And Then There Were None by Agatha Christie

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I used to have a period long ago when I read lots of books by Agatha Christie. I wasn’t methodical, I didn’t have a plan, and altogether I read perhaps a third of her books. And this novel is one I keep returning to. I’ve read it three or four times already, and even though I know all the twists by heart, it’s enough for me to read the little poem on the first page, which serves as an inspiration for the murderer when he plans his murders, and I immediately have the shivers running down my spine. (I’m not intending to name the murderer, but his identity might be guessed from the following paragraphs.)

As for the story – at the beginning of the novel, ten guests arrive on a small island that’s just off the coast of England but inaccessible in bad weather. One guest dies on the first evening, and by the next morning, the housekeeper’s wife is also dead. No wonder then that a panicky mood soon sets in among the remaining guests as the suspicion arises that there’s probably a killer hiding somewhere on the island. They soon establish that there’s nobody else on the island except for the guests, so the only important question remains: who among the eight is the murderer, and how can he be stopped before he goes on to kill everyone?

Reading And Then There Were None for the first time was a stunning, deeply unsettling and uncomfortable experience for me, and this hasn’t changed much during the subsequent re-readings. This novel is so ominous and so claustrophobic that it doesn’t matter that I learn the truth in the end (or that I already know the truth because I remember it from my previous readings), because by that time I’m already well under its effect. Finishing this novel is not like finishing any other mystery story: here I don’t feel the comfort and satisfaction I usually feel, and I cannot sit back and say: well, this was an interesting murder mystery, brilliantly solved by a smart detective while I had some good fun. Instead, I feel as if I finished a deep psychological drama of several hundred pages, something that would occupy my mind for several days to come, something I’d never be able to completely forget.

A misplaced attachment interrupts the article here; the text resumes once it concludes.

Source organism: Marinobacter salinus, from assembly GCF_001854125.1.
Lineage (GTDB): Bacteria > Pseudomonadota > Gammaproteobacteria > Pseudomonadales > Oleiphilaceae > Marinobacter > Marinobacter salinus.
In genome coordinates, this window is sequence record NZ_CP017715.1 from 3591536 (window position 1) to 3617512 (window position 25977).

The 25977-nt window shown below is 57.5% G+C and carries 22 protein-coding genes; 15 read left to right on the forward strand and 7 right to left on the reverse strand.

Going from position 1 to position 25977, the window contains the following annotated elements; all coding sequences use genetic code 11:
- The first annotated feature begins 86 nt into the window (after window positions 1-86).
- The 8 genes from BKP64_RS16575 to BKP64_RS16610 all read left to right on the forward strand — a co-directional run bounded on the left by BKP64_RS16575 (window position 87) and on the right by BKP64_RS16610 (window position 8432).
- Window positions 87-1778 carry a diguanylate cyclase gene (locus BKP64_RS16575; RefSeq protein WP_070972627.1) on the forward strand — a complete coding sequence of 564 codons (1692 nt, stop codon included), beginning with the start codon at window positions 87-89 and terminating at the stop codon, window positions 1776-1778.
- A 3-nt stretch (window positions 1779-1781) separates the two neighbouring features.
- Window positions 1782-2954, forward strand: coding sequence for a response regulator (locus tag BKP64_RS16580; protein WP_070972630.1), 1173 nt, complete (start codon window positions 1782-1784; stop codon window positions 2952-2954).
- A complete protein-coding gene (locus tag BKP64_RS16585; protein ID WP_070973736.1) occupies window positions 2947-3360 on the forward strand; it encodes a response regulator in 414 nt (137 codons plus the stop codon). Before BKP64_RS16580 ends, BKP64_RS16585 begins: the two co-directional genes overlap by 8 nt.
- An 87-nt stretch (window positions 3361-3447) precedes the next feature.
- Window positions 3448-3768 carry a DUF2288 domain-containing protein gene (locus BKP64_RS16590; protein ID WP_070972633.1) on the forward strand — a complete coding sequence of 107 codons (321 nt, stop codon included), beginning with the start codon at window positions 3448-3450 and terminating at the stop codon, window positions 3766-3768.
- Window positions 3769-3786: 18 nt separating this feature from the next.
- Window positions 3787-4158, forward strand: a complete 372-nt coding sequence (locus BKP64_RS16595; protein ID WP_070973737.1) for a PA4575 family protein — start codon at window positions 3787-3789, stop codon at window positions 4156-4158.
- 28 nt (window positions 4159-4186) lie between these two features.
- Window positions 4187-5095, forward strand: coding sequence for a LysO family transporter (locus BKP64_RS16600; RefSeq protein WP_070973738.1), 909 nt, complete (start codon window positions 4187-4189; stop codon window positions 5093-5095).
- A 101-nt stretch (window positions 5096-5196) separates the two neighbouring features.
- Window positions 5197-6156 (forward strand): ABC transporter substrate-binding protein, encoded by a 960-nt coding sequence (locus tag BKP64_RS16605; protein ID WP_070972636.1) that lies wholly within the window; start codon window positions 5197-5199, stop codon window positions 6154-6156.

In this novel Christie managed to do something that is quite unusual in a murder mystery and something that sets this novel apart from her own works, too. This is the only murder mystery (not only by Christie but in general) I’ve read more than once in my life, so it’s definitely more than a moderately engaging story that’s good for a rainy Saturday afternoon.

What makes it special, then? First, that it deals with the question of sin much more deeply, analytically and philosophically than most crime stories. The specific murders don’t even matter that much here – what matters is the philosophy of the murderer, the philosophy that makes him want to kill and see to it that the truth prevails. This philosophy here often reminds me of Crime and Punishment without the long psychological analyses – and in fact, these analyses aren’t even missing here, they are hidden, in embryonic form, in the epilogue.

Another thing that makes this novel special to me is its atmosphere. I’m too lazy to look for specific examples, but the way Christie depicts the mounting tension, the unbearable claustrophobia, and the feelings of rising doubt, terror, and animosity is deeply terrifying.

And one more thing which I didn’t notice at first, but which became obvious through subsequent re-readings: this is a deeply ironic novel. It makes for some good (and comparatively light) fun in this dark novel to note how often and in how many different ways the murderer claims that the culprit can only be a dangerous maniac, while no-one has a clue that he’s talking about himself. I’m grateful for this irony here – even with that, this novel is terrifying, and I wouldn’t even like to imagine how it would be without it.

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